Use this to tell Excel how you want your MATCH to happen. The default is 0 (exact match) but you can also use these other options, shown below.

xlookup 4th parameter - match mode or type

5th parameter for XLOOKUP: Match direction

Try this if you want to search from bottom to top. The default direction is top down (1).

XLOOKUP 5th parameter - lookup direction

13 XLOOKUP examples to really understand it

My computer received XLOOKUP update just 90 minutes ago and I have been playing with it ever since. Here are 13 different, fun & creative examples to really understand it. Have a read. If you already have XLOOKUP, feel free to download the sample workbook and have a play.

For all of these examples, we will use the [Sales] table data shown below. XLOOKUP works just as well with cell references too, but I am using structural references for ease of understanding.

sample data for xlookup formulas - sales table

XLOOKUP Examples – Table

All the examples are listed in this table. Browse it and feel free to copy the formulas to test.

Criteria Question Answer Formula Notes
Jackie What is the net sales? 1610 XLOOKUP(H5,sales[Sales Person],sales[Net Sales]) Nice and simple. Finds H5 (Jackie) in the sales[Sales Person] list and returns macthing [Net Sales] if found.
2133 Whose sales are this? Jamie XLOOKUP(H6,sales[Net Sales],sales[Sales Person]) This time, we lookup in the middle but return the name at front. Normally we would use INDEX+MATCH for something like this, but XLOOKUP just kills it.
Who has most sales? Jamie XLOOKUP(MAX(sales[Net Sales]),sales[Net Sales],sales[Sales Person]) Of course, we can mix formulas too. MAX() finds the maximum sales and then XLOOKUP does the rest. Try other formulas like MIN(), SMALL(), LARGE() too.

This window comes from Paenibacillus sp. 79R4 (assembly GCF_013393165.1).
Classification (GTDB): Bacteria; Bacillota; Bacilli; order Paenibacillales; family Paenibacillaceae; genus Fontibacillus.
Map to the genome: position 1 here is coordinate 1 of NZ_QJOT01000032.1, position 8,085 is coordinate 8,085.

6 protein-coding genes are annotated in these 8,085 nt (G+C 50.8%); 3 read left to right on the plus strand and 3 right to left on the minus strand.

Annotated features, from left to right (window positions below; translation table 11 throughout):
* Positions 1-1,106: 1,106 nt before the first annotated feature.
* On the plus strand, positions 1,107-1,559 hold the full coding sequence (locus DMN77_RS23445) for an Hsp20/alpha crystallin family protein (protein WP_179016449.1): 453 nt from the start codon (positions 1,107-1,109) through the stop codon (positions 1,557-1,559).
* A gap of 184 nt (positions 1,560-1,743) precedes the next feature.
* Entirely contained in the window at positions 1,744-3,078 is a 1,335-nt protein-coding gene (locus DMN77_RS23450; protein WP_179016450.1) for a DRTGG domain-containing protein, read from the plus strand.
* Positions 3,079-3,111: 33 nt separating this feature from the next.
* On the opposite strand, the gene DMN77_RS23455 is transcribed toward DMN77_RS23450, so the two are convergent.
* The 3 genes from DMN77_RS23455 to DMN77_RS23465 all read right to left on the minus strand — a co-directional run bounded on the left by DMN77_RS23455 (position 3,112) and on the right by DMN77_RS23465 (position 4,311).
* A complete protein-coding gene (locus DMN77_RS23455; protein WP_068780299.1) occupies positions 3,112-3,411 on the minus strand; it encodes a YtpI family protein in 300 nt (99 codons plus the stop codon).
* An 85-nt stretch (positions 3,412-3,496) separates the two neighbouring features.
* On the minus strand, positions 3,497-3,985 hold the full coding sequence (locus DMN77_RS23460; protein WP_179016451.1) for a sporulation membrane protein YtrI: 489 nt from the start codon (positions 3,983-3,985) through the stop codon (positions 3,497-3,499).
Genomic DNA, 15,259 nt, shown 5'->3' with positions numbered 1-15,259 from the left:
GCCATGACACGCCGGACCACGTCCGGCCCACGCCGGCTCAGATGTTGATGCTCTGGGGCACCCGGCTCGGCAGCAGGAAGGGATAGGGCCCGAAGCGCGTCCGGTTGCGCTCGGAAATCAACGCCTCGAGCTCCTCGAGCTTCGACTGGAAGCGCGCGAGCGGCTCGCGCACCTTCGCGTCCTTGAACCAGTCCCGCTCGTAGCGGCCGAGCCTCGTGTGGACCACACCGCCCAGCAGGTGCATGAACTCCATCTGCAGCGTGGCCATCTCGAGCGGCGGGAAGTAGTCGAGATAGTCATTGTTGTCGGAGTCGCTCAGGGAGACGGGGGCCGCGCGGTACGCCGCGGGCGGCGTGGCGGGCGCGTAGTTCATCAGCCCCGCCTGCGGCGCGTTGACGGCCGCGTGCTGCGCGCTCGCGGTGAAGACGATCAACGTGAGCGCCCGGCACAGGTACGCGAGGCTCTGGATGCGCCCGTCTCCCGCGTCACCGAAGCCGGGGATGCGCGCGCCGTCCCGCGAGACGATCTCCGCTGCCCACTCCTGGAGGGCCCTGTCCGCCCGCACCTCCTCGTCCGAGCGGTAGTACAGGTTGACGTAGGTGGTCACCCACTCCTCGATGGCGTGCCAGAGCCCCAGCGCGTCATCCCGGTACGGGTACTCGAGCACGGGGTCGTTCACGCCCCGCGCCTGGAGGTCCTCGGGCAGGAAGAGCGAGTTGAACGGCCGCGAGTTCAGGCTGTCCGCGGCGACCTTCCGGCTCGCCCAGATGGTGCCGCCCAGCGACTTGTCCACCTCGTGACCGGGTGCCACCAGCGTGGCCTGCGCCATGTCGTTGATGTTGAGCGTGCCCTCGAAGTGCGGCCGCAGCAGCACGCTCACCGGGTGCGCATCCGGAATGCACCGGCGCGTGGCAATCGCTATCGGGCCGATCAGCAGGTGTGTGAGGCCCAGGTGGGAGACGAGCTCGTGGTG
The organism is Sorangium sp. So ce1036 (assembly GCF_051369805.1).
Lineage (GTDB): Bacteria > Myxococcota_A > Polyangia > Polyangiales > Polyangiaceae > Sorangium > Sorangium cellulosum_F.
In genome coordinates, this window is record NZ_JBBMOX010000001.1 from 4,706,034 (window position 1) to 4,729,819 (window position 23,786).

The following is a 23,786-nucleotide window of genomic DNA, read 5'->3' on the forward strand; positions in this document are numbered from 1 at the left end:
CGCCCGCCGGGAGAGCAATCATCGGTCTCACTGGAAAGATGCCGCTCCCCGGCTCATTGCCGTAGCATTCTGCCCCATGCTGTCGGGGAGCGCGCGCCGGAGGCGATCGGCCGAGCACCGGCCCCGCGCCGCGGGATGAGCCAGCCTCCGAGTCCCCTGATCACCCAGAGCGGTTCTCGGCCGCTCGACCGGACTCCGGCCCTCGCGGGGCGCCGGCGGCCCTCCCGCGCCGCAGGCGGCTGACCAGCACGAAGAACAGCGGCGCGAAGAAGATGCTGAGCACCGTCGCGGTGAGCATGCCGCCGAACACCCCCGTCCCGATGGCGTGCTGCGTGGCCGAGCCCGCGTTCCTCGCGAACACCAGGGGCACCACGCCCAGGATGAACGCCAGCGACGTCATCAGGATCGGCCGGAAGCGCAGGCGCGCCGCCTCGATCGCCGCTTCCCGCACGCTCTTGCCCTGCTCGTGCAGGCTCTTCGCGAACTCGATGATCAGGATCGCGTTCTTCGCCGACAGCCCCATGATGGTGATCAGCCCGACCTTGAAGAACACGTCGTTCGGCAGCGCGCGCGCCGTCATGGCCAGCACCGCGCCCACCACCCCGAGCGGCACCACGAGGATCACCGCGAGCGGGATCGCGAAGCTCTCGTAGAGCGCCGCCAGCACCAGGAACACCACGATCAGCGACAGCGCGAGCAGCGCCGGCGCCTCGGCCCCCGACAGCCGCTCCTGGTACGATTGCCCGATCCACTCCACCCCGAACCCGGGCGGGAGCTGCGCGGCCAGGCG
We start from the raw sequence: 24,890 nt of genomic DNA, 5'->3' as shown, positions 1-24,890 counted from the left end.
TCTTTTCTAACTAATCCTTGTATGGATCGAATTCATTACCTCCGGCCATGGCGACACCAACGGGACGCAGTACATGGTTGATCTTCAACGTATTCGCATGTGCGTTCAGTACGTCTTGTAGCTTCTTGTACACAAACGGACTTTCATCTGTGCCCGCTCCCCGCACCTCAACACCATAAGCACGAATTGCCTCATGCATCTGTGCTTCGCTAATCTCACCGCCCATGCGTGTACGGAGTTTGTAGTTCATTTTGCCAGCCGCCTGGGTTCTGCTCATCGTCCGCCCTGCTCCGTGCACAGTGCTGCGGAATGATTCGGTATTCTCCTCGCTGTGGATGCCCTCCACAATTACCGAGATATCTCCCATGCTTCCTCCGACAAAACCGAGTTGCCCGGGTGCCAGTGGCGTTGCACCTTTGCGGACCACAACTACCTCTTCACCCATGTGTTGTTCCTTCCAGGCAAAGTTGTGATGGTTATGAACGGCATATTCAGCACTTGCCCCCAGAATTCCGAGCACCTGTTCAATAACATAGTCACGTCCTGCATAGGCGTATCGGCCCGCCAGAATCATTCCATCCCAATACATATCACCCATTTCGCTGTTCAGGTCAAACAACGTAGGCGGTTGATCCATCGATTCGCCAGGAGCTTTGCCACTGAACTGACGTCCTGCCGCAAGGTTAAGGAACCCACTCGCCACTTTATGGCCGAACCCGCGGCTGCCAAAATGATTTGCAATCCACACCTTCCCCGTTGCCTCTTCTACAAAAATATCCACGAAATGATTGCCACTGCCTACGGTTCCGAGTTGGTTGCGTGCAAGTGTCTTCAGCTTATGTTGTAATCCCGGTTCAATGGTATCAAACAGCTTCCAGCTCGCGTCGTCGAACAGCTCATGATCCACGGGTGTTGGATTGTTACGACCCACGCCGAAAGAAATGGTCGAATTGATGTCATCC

8 Who has this many customers? Joseph XLOOKUP(H8,sales[No. Customers],sales[Sales Person]) Another example with find the middle, return from front.
8 Who is the last person to have this many customers? Jamie XLOOKUP(H9,sales[No. Customers],sales[Sales Person],0,-1) Now we are talking!!!, you can use the optional parameters for XLOOKUP to specify match type (0 is for exact match) and match direction (-1 is for bottom to top).
1800 Whose sales are closest to this number, but not more? Jagjit XLOOKUP(H10,sales[Net Sales],sales[Sales Person],-1) We can search for a value that is closest but not more by using match type -1.
Ju What is the profit of person whose name begins with this? 1023 XLOOKUP(H11&”*”,sales[Sales Person],sales[Profit / Loss],2) You can do wild card searches too. * for any number of letters and ? for single letter.